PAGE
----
Solicitor Sarah Moore, who represents women diagnosed with the cancer BIA-ALCL related to textured breast implants, discusses the latest medical findings on the rare disease.

On 18 November 2019 an article in the medical literature provided the first statistical data showing the incidence of BIA-ALCL, a type of cancer, with Nagor textured breast implants.

The article, authored by an Australian team, provides an analysis of all cases of BIA-ALCL reported in Australia since 2007. The team found that the risk of BIA-ALCL for three implant brands, based on sales data and single implant exposure, was as follows: one in 2596 patients with Silimed PU implants; one in 3194 patients with Allergen Biocell implants; and one in 6024 patients with Nagor implants.

This latest data contrasts significantly with the risk incidence published by the MHRA, the UK regulator, which at the moment indicates that BIA-ALCL has an incidence rate of 1:24,000 cases. Importantly, that figure takes account of all implants in the UK and, in contrast to the Australian data, provides no breakdown by brand. That more granular breakdown is important as the available evidence indicates that the risk of BIA-ALCL is significantly higher for some types of breast implants, than others.

The Australian publication is a watershed moment, in that for the first time it provides public access to statistical data which supports the decision by the Australian regulator, in October 2019, to suspend the sale of all higher surface area/textured implants from the Australian market. The authors conclude that their data supports the growing consensus that ‘implants with higher surface area and surface roughness confer significantly higher risk to patients’.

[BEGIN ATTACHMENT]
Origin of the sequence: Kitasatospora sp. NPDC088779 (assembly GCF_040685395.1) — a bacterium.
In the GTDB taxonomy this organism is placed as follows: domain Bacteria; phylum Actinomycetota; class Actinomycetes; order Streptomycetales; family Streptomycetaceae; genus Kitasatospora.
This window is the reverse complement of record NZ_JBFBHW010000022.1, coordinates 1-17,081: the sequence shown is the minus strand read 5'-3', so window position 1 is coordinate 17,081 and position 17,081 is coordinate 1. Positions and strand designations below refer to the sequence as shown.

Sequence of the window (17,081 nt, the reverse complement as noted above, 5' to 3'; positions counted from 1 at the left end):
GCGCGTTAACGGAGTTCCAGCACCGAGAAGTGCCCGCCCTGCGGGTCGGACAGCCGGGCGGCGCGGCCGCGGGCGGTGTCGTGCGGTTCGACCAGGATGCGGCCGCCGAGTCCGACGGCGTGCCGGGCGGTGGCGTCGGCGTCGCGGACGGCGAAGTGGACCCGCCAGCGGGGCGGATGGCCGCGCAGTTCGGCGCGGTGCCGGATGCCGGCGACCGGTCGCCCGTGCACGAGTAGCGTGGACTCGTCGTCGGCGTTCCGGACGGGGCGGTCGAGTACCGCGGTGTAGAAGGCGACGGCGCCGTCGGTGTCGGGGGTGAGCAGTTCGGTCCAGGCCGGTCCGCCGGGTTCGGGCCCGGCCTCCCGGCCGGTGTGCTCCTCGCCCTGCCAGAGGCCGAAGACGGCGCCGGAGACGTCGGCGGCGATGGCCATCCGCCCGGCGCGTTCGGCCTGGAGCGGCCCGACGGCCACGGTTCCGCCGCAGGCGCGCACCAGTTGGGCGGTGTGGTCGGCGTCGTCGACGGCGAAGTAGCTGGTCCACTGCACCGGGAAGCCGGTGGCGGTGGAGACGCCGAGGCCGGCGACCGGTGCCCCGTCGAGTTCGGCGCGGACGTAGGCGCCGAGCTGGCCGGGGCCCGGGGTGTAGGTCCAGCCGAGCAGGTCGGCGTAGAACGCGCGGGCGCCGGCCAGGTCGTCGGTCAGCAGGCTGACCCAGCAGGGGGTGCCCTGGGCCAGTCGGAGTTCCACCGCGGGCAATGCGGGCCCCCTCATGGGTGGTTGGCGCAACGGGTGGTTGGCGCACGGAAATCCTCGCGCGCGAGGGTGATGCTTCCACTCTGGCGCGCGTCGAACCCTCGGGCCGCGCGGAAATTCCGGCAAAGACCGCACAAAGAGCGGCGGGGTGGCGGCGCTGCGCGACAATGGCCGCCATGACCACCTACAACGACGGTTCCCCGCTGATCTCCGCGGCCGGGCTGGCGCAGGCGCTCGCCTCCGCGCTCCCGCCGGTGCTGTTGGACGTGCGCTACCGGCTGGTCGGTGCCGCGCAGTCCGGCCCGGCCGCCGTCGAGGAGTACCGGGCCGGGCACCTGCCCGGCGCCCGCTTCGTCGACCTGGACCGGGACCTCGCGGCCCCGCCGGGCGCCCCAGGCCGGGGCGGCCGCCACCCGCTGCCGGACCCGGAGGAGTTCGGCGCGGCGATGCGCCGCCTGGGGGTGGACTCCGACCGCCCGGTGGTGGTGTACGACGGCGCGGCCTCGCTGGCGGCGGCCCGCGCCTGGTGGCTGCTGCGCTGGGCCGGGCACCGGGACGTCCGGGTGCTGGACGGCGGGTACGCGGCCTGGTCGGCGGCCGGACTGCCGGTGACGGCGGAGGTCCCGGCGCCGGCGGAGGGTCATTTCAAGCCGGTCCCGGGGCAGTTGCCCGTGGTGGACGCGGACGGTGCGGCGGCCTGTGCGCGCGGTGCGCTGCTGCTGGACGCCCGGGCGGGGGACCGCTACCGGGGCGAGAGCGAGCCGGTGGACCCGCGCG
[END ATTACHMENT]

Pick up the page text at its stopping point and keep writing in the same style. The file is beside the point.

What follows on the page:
The study analysed 104 individual case reports of BIA-ALCL diagnosed in Australia with exposure to 149 unique breast implants. It used sales data obtained directly from the manufacturers, Allergan, Mentor, Nagor and Silimed for the period 1999 to 2019. These four manufacturers accounted for 87% of all implants used in patients in Australia with BIA-ALCL. The use of sales data, as described by the authors, most likely underestimates the real risk incidence of BIA-ALCL because it presumes that all implants sold were actually implanted, however, by using sales data the publication is able to provide a clear picture of emerging patterns of disease and highlight brands that are associated with higher risk incidence of BIA-ALCL – this includes Nagor textured implants.

The authors explain in their report that the ban on Nagor implants by the Australian regulator is supported by their findings which confirms that the implants are within the same range as other “higher risk devices”.

Yet despite the growing evidence that BIA-ALCL is not just an Allergan Biocell problem, as it stands the UK regulator, the MHRA, has only taken action to ban Allergan Biocell from the UK market.

Contrast the early action by the French regulator, the ANSM, to ban all textured implants, including Nagor, in April 2019; and the decision by the Australian regulator, the TGA, to follow suit and suspend all textured implants, including Nagor, in October 2019.

The MHRA informs the public, via its website, that at present there are 59 confirmed cases of BIA-ALCL in the UK. Leigh Day, to date, have been approached by 40 women who have developed BIA-ALCL: The majority of those women were implanted with Allergan implants, however four of those working with Leigh Day have been implanted with Nagor textured implants and have developed BIA-ALCL. Notably one of those cases includes implantation of Nagor textured implants, post mastectomy – through the NHS.

If the MHRA has data that contradicts the association between Nagor textured implants and BIA-ALCL, undermining the position taken by the Australians, the French and the latest medical literature, then this may well provide reassurance for other women with Nagor textured implants, and on that basis we call upon the MHRA to put that data into the public domain.